Format Web Pages
Dates 1899
Subjects Articles
Social Change
Songs and Music
Title
Peace Songs of the Civil War
Subject Headings
-  social change
-  songs and music
-  articles
Other Formats
http://lcweb2.loc.gov/diglib/ihas/loc.natlib.ihas.200197667/mets.xml


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Sheet Music: Stonewall Wilson
"Let Us Have Peace," by Will S. Hayes, 1861, a song calling for peace at the outbreak of the Civil War. Select the link to view the sheet music.

Until the twentieth century, peace songs and other expressions of pacifisim during wartime or during a period leading up to a war were extremely unusual. There were songs that protested particular incidents during a war. An example is the ballad "James Bird," which expressed horror of what the public thought to be an overly hasty military execution of a decorated seaman for desertion during the War of 1812. There were songs anticipating the end of war, such as "When Johnny Comes Marching Home." But during Civil War, when Americans fought each other, songs calling for peace or expressing a general dismay at the horror of war appeared while the war was going on. Some of these are thought to be the beginnings of what we know today as peace songs used to protest warfare. The song "Let Us Have Peace," composed by Will S. Hayes at the outset of the Civil War in 1861, approaches the issue by asserting that brothers should not fight brothers (sheet music). As a song with a Southern sentiment, it protested that the South could not be subjugated by force as well as generally calling for reconciliation."A Hymn to Peace," published in 1863, may reflect the issue of speaking of peace in wartime in that the lyricist's name is given only as "A lady of New Orleans." The lyricist may also have been attempting to deflect criticism by presenting this protest of the war as a prayer. Some songs pled for peace indirectly by telling stories that shed light on of the senselessness of war. The ballad "The Last Fierce Charge" (also known as "The Battle of Fredericksburg"), sung by Warde Ford tells of two Union soldiers who each promise to get word back to the family and sweetheart of the other should he die, but both die, so that there is no one to tell of their deaths (field recording). Both "Angel Mother, I'm Coming Home" and "Be My Mother Till I Die," are examples of songs meant to be the dying words of a soldiers on the battlefield, in these cases at Gettysburg, and so give fictional first person accounts of the consequences of war for the young men who fought on the front lines (sheet music).

After the Civil War, there were many songs of reconciliation, such as "The Dawn of Peace," by Samuel Jordan (1866) and "Hail! All Hail the Reign of Peace," by George Street and George Pearson (sheet music, 1865). The song "Garlands of Peace," by Samuel M. Loretz, Jr., composed in 1880, is an example of a song for an emerging holiday, "Decoration Day," when the graves of Civil War soldiers were decorated with flowers in the spring (sheet music). "Garlands of Peace" directs mourners to cover both the blue uniforms of the Union and gray uniforms of the Confederacy with flowers so that they cannot be distinguished from each other. By 1890, every state had a day designated as "Decoration Day" or "Memorial Day" honoring deceased veterans (the Federal holiday was designated in 1968). [1]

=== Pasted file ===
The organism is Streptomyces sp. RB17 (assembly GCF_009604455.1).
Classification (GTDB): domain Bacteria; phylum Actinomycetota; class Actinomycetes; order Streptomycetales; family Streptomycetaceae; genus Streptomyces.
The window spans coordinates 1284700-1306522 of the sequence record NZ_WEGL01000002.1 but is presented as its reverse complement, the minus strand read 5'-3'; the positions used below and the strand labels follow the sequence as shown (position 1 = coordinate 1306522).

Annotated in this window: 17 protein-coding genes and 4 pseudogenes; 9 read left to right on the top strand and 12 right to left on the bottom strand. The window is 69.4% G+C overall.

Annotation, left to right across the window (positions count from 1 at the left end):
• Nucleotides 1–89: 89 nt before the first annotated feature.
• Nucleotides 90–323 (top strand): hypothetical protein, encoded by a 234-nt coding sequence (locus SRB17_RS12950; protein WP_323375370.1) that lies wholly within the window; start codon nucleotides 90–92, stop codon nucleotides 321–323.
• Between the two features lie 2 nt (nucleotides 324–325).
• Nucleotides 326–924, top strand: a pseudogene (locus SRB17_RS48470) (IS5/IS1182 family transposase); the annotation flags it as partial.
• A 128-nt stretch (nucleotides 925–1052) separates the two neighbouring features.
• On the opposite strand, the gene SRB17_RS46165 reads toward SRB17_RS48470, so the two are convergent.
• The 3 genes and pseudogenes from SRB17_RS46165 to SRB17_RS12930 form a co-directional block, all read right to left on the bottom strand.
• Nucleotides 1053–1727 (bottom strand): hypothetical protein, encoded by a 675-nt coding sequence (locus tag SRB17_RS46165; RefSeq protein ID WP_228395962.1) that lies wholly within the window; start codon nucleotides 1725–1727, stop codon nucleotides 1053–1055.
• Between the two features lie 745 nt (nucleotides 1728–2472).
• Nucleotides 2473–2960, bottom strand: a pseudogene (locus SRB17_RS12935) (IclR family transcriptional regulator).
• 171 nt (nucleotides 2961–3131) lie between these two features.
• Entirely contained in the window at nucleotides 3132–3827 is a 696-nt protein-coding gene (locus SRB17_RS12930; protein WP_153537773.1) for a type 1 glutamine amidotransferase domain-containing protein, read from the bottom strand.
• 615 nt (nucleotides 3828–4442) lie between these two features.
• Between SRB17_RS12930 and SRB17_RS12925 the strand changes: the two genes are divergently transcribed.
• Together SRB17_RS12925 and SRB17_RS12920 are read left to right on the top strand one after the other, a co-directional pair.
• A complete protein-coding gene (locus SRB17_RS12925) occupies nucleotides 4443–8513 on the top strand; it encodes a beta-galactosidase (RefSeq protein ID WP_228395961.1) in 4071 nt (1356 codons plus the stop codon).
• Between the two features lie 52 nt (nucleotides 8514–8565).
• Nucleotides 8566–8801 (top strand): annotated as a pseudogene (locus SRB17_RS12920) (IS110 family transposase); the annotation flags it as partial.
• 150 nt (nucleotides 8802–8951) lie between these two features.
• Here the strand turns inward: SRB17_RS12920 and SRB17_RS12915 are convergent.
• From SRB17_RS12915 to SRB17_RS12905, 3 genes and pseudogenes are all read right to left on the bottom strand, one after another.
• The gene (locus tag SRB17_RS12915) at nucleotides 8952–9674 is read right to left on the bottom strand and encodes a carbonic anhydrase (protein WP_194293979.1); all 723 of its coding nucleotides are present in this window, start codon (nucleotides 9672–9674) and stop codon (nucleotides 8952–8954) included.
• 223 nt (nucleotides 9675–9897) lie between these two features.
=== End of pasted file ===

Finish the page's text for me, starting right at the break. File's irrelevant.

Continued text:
Peace songs during and in aid of recovery from a civil war were one thing, peace songs and other expressions of pacifism during a foreign war might be seen as sedition. Mark Twain wrote his pacificist narrative poem "The War Prayer" in about 1904, in response to the Philippine-American War of 1899-1902. [2] Although the poem was written after the war, it tells of a speaker preaching to a crowd at the onset of a war, satirizing religous prayers for battle. Twain asked for it to be published after he had died, saying, "...only dead men can tell the truth in this world." He feared that what happened to the speaker in the poem would happen to him, that he would be seen as fanatical or insane. His family also had misgivings about the publication of this work. Although Twain died in 1910, "The War Prayer" was not published until 1916, as the United States entered a period of popular pacifisim at the beginning of the first World War. [3]

Notes

  • 1. See the webcast and event flyer essay for the book talk Decoration Day in the Mountains, presented by Alan Jabbour and Karen Jabbour, for more on contemporary customs related to Decoration Day in the southern United States, where a general "Decoration Day" for cleaning and decorating graves has emerged along with Memorial Day for honoring veterans. Botkin Lecture Series, American Folklife Center, Library of Congress, July 7, 2011. The book of the same title was published by the University of North Carolina Press in 2010. [back to article]
  • 2. Mark Twain, "The War Prayer." First published in Harper's Monthy Magazine, November 1916. Subsequently published as a book with illustrations by John Groth by several publishers and also available in anthologies. [back to article]
  • 3. See the article on "Songs of the Peace Movement of World War I" for examples. [back to article]

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